or Hecaton of Rhodes
c. 100 BC) was a Stoic
He was a native of Rhodes
, and a disciple of Panaetius
,Cicero, De Officiis
, 3.15. but nothing else is known of his life. It is clear that he was eminent amongst the Stoics of the period. He was a voluminous writer, but nothing remains. Diogenes Laërtius
mentions six treatises written by Hecato:
- Περὶ ἀγαθῶν - On Goods, in at least nineteen books.
- Περὶ ἀρετῶν - On Virtues.
- Περὶ παθῶν - On Passions.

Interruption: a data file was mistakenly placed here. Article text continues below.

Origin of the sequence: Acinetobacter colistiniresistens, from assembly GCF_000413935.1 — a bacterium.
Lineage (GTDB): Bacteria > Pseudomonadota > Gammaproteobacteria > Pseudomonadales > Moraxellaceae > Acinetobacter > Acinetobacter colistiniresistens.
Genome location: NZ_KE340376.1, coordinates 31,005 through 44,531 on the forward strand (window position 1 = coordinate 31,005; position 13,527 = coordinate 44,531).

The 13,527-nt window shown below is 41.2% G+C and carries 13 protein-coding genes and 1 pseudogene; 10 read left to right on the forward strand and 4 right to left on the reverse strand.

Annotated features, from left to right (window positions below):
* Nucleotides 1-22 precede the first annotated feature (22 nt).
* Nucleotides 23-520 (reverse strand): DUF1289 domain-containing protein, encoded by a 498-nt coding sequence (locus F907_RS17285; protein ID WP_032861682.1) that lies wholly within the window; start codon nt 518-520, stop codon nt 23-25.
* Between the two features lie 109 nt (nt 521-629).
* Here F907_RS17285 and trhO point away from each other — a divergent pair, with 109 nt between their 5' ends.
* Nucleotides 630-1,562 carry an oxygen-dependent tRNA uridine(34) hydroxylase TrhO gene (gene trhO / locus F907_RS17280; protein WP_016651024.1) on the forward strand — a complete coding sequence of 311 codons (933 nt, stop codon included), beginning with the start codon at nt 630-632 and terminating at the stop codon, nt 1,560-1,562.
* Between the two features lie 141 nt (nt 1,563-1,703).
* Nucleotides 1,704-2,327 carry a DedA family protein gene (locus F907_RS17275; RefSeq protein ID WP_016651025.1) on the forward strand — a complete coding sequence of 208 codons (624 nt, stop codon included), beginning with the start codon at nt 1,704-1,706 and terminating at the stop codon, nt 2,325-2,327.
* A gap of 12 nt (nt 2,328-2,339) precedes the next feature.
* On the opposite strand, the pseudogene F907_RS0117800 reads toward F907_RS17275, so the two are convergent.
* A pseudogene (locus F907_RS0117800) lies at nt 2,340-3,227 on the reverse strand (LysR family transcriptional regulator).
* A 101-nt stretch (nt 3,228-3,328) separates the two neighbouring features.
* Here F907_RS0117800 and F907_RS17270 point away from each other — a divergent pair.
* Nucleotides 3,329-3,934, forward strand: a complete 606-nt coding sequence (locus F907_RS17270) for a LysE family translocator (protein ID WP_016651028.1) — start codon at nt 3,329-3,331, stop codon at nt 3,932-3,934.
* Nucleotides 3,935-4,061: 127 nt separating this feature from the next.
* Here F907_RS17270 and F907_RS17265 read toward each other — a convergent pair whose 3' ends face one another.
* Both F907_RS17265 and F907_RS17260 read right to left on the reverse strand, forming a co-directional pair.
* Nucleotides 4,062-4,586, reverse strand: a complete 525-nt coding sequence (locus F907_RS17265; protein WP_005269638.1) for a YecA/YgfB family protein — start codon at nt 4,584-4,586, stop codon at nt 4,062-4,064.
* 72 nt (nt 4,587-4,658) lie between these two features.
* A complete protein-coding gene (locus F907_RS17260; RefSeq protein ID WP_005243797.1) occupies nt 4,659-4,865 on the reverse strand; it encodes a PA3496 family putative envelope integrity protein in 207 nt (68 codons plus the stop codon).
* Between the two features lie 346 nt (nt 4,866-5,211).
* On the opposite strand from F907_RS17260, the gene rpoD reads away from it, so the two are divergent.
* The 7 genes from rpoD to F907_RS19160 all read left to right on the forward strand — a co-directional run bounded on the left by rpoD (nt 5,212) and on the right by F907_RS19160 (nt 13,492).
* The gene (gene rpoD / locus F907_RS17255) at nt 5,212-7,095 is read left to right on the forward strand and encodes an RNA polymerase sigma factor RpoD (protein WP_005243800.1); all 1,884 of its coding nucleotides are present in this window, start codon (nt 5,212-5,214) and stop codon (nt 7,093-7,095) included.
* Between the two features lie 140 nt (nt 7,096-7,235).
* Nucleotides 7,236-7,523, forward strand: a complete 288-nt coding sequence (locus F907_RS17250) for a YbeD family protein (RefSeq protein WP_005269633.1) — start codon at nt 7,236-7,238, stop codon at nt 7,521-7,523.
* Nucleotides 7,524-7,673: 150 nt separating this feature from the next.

- Περὶ τελῶν - On Ends.
- Περὶ παραδόξων - On Paradoxes, in at least thirteen books.
- Χρεῖαι - Maxims.
In addition Cicero
writes that Hecato wrote a work on On Duties
, () dedicated to Quintus Tubero.Hecato is also frequently mentioned by Seneca
in his treatise De Beneficiis
. Seneca also quotes Hecato in his Epistle IX, 6 "If you want to be loved, love."
According to Diogenes, Hecato divided the virtues
into two kinds, those founded on scientific intellectual principles (i.e. wisdom
), and those with no such basis (e.g., temperance and the resultant health and vigour). Like the earlier Stoics, Cleanthes
, Hecato also held that virtue may be taught.
Cicero shows that he was much interested in casuistical......